Gynoug Review

Side-scrolling shooters are a staple of arcades worldwide, and in the 90s, when I was growing up, they were making their way to home consoles. These games were tough as nails to beat, requiring you to master attack patterns in a single life or forfeit your hard-earned cash for a chance to try again after a minor enemy wasted you with a stray bullet. Gynoug brings that classic arcade difficulty onto the Switch and pulls you in with its grotesque visuals and complete lack of story, but the authenticity of the experience won’t appeal to everyone.

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Despite the small size of the protagonist on-screen, you never stop feeling like a badass.

Gynoug is a Sega Genesis title that came to the Wii U virtual console in 2008. Now, like many Wii U titles, it’s made the leap to Nintendo Switch, and it’s a decent addition to the selection of side-scrolling shooters the console has to offer. You play as a warrior angel fighting the demons of Iccus as they attempt to destroy heaven. However, you could make anything up and it would probably fit with everything that happens on-screen, as long as it involves colossal abominations.

Each level sees you fight against hordes of demons while collecting power-ups. These give you new magical shots to use and allow you to pick up more lives until you hit a wall of enemies towards the end of the level. This signifies that a boss is coming, and the real fight is about to begin. Each boss feels unique, but in classic side-scrolling shooter style, they’re just big bullet sponges with a fancy look to them.

The screen moves from left to right and you need to shoot everything that comes from the right and tries to kill you. Some enemies fire projectiles, others fly at you in an attempt to bash you out of the sky, and there are many more that fire from fixed positions, drop from the ceiling, or rise from the floor. I really enjoyed the enemy variety, particularly because the game is so old, with more monsters to kill than many modern day shooters throw at you.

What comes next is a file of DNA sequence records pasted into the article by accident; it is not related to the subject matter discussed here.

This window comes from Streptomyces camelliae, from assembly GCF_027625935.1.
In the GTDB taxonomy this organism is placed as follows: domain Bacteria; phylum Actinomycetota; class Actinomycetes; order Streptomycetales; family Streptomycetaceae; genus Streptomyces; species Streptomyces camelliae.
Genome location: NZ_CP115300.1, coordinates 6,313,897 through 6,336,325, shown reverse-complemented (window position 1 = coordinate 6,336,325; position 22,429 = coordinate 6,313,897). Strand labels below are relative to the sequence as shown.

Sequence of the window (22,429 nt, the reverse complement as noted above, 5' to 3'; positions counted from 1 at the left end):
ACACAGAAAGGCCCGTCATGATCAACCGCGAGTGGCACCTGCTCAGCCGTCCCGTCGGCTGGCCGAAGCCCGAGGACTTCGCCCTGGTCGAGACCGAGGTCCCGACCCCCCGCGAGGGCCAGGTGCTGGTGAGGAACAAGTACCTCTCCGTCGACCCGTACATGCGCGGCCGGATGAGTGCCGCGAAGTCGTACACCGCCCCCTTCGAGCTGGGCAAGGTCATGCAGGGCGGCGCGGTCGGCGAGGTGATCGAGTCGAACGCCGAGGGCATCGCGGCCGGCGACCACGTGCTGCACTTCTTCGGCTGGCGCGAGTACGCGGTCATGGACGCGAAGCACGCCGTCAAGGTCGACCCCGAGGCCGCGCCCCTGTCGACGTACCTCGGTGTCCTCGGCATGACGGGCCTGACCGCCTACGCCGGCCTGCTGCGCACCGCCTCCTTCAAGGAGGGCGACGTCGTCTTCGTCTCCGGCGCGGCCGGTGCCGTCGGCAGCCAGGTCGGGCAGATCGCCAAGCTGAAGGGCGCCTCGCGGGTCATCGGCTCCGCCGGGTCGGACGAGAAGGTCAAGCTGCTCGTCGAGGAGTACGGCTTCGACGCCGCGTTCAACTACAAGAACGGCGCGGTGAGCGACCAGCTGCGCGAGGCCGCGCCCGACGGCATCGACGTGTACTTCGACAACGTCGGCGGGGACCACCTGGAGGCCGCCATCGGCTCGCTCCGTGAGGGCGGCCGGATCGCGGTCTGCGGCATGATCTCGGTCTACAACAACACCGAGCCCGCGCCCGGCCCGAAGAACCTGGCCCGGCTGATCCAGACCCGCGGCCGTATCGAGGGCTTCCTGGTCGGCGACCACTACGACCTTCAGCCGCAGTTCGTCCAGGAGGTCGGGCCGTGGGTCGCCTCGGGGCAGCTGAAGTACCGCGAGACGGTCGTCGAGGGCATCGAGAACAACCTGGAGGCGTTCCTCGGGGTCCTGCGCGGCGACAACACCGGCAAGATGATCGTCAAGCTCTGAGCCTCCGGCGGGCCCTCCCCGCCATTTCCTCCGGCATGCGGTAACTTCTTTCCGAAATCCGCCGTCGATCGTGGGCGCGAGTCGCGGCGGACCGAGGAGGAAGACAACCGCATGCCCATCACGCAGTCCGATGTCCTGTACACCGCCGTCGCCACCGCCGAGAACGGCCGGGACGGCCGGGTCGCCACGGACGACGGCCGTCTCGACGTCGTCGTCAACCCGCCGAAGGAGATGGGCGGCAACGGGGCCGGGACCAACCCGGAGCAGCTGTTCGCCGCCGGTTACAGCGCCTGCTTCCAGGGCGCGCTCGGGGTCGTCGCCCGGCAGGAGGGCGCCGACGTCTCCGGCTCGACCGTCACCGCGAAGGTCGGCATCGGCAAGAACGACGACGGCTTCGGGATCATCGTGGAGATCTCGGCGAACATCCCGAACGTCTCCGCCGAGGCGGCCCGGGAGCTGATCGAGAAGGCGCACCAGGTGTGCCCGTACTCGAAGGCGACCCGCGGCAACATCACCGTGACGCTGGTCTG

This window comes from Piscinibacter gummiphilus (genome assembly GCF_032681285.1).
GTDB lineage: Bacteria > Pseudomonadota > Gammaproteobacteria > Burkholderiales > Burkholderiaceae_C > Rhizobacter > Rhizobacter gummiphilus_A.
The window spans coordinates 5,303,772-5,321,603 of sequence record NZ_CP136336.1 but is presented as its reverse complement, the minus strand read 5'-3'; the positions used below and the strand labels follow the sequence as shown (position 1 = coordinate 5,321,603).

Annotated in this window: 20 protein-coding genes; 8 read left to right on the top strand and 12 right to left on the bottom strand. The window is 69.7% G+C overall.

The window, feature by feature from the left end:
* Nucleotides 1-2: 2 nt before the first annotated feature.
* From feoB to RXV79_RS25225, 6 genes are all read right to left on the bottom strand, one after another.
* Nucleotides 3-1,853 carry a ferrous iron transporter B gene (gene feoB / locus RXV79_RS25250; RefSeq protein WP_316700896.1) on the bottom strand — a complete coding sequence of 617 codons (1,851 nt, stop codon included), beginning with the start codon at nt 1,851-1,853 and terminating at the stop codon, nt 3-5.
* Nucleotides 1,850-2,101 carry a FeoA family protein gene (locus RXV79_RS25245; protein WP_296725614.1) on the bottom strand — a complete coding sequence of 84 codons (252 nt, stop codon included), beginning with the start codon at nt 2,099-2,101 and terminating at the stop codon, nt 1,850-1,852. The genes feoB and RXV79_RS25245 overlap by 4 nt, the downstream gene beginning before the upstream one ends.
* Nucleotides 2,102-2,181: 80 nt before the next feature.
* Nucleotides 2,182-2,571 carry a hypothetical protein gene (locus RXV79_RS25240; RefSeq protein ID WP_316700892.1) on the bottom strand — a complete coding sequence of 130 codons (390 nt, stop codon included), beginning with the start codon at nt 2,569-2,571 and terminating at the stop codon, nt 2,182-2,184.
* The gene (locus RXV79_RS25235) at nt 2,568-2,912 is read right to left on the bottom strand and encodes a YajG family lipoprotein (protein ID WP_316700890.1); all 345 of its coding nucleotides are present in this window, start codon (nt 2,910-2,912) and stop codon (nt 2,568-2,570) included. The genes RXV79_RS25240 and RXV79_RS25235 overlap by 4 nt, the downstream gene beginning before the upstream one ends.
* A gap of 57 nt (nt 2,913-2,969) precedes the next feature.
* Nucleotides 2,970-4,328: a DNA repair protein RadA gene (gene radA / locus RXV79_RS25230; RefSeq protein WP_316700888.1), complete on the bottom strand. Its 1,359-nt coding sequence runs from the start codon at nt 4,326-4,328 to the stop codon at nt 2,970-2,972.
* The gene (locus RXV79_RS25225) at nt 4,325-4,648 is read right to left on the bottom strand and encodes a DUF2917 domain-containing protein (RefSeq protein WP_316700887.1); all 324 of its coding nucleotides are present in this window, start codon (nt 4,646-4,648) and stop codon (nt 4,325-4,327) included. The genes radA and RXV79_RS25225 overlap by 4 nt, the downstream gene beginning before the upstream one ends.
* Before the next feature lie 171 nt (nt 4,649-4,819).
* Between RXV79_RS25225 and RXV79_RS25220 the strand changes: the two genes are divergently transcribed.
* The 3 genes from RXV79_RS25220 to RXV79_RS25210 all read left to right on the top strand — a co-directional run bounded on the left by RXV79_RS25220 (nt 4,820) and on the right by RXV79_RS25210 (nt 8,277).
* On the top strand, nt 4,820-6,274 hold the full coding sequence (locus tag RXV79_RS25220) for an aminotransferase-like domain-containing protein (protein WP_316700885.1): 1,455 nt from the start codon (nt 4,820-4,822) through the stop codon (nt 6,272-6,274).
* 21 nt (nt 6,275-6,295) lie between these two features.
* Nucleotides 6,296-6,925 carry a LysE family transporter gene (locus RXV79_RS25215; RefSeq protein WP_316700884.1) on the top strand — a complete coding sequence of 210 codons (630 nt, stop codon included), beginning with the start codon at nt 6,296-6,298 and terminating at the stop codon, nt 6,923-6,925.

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Bosses are, sadly, where the game’s audio is at its worst.

Unfortunately, the soundtrack hasn’t survived the porting process as well as the gameplay. The music is dull and dated, and the sounds your bullets make on armour are enough to make you want to rip your ears off and become a demon of Iccus. However, it’s the visuals and gameplay that save Gynoug.

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Battling waves of enemies feels more satisfying in Gynoug than it does in most modern shooters.

You can play the game in either its original aspect ratio or change it to fill the Switch’s screen. I played it on the OLED Model and the deep greens and browns really did pop. This helps you move around the screen, dodging shots and enemies to pick up power-ups and health. There’s also a handy rewind function attached to L which you can use to pull yourself back from death and fight again. For most people, myself included, this is the only way to get through a 90s side-scrolling shooter.

I remember looking at the art style in games like this growing up and being physically revolted by them. Each monster looks like a cross between a medieval vision of a demon crossed with a hyper-futuristic cyborg that’s hell-bent on ripping your heart out and adding it to the collection around its neck. It’s a style that’s meant to offend and provoke a response, and for it to stand up today says something about its quality. This is how the game feels throughout, but there’s no doubt that it also wears its age on its sleeve.

Gynoug £5.99


Gynoug is a classic side-scrolling shooter that has only been improved upon with its move to the Switch. However, its unaltered style and gameplay mean that it won’t appeal to everyone, despite some concessions for accessibility.